Well, if you think that I’m going to start with some New Age fangled stuff, you’re right. (Although at this point isn’t it really Old Age?) If you are rushing through the reading, looking at your watch, dreading every second of it and thinking of what you’re going to be doing next, you should not be reading with your child. Stop. Don’t do it. Grab the Pad, the Laptop, the Computer, the Whatever. Go to YouTube and find a story of somebody entertaining reading a book and let your child view that. You can go have a drink (your beverage of choice) and relax. You are in no condition to be reading a storybook. You are not invested. It is not that you are necessarily a bad caregiver. I’m not judging. I don’t know you. You are just not in the right frame of mind to complete the task at hand.

To read a storybook and actually connect with the book and the child, you need to be fully invested in the child and the story. There is no fooling a child. The second your mind starts to wander, the child will wander with you. Reading a storybook is work. And, it should be. The benefits that you read about in those articles I linked? You didn’t think those fell out of the sky, did you? Reading a storybook takes concentration, anticipation, joy, rhythm and enthusiasm. You cannot do it if your mind is wandering all over the place. You have to fully commit.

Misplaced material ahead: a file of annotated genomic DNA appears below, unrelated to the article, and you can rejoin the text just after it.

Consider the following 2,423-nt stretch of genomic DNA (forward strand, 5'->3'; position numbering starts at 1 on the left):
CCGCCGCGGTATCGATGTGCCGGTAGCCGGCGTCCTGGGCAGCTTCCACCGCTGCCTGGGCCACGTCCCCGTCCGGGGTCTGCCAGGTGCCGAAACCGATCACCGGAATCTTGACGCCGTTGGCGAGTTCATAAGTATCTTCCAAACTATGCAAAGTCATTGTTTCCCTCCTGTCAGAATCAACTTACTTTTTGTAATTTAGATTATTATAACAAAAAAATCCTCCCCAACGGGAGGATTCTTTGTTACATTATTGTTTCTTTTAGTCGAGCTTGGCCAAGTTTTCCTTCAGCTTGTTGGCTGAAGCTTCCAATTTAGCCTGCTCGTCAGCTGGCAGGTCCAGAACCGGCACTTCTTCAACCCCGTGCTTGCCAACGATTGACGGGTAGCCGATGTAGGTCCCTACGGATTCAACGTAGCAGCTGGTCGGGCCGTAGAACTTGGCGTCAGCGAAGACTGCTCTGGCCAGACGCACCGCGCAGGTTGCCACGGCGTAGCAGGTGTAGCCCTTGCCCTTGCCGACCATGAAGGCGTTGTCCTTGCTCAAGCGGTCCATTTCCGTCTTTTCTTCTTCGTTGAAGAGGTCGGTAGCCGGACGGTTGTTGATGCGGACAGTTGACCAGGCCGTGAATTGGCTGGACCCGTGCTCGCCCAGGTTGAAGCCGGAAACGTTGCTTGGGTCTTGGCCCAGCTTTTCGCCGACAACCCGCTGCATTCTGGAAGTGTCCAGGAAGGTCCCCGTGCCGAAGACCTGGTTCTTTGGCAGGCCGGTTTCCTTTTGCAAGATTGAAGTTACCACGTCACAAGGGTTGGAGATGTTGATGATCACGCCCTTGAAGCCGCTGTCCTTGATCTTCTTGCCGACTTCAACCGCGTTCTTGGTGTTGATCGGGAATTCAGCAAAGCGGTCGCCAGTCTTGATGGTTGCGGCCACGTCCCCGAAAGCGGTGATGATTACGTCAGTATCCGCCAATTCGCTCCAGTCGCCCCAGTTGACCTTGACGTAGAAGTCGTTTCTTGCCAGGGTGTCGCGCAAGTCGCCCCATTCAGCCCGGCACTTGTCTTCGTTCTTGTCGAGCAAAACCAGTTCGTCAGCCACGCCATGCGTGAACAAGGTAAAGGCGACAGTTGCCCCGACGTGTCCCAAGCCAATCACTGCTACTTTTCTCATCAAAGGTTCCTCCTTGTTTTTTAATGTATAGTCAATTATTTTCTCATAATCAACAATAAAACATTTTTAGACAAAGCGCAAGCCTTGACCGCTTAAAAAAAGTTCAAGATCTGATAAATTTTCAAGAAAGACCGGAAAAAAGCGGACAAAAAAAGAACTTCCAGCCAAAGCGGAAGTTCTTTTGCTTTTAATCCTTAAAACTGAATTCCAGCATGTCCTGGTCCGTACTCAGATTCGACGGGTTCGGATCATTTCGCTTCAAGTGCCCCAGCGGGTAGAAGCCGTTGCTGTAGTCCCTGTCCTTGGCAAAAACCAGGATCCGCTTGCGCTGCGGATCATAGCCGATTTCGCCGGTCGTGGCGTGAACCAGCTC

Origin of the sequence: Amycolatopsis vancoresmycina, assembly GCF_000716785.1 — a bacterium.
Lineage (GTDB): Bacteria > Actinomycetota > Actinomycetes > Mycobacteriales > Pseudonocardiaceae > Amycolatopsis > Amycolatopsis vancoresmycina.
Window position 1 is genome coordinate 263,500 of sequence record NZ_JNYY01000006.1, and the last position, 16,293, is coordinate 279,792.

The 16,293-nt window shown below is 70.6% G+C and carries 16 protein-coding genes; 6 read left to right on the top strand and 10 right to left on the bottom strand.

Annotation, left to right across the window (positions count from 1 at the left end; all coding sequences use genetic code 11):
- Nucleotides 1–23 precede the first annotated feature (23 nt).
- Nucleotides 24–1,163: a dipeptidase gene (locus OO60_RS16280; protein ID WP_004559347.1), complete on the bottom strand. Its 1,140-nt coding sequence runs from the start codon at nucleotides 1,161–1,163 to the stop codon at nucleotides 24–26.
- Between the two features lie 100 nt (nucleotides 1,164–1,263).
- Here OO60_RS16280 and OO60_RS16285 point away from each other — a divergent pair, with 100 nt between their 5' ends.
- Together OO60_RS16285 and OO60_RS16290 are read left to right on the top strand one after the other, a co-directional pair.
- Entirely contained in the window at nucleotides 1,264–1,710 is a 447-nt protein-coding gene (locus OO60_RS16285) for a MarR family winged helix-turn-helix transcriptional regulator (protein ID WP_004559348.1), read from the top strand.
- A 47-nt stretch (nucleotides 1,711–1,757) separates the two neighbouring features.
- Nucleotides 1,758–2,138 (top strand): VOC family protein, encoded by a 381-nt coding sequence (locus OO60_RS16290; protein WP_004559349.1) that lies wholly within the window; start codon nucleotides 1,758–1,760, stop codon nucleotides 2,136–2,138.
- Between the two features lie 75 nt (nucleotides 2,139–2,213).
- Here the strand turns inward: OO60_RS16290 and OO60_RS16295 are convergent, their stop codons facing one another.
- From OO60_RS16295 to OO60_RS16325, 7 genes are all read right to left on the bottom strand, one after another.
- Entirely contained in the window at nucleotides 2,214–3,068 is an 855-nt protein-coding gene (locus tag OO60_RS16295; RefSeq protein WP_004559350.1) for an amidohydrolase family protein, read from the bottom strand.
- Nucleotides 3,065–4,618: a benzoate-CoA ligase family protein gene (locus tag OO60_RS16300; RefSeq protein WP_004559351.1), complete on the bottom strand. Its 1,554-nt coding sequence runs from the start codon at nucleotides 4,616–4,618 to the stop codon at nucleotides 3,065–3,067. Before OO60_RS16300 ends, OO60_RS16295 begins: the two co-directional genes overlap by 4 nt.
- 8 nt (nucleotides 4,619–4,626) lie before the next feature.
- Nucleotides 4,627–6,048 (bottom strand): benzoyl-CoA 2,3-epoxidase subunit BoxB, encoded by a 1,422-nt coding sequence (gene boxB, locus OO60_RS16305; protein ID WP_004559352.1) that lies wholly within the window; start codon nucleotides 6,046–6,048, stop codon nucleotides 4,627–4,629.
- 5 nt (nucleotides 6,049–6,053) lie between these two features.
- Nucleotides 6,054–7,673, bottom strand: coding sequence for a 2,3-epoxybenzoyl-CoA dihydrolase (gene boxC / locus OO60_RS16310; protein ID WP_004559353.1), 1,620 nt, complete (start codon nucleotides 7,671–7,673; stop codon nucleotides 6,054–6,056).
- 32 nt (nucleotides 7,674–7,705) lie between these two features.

If you want to establish a routine of regular reading with your child, you have to do just that: establish a regular routine. It has to be when you BOTH set aside a place and time to be in your own little world–undisturbed from the world around you. You have to start by making the time available in your schedule, to be present. This is not something you can half-ass.

Do I Have to Do the Voices?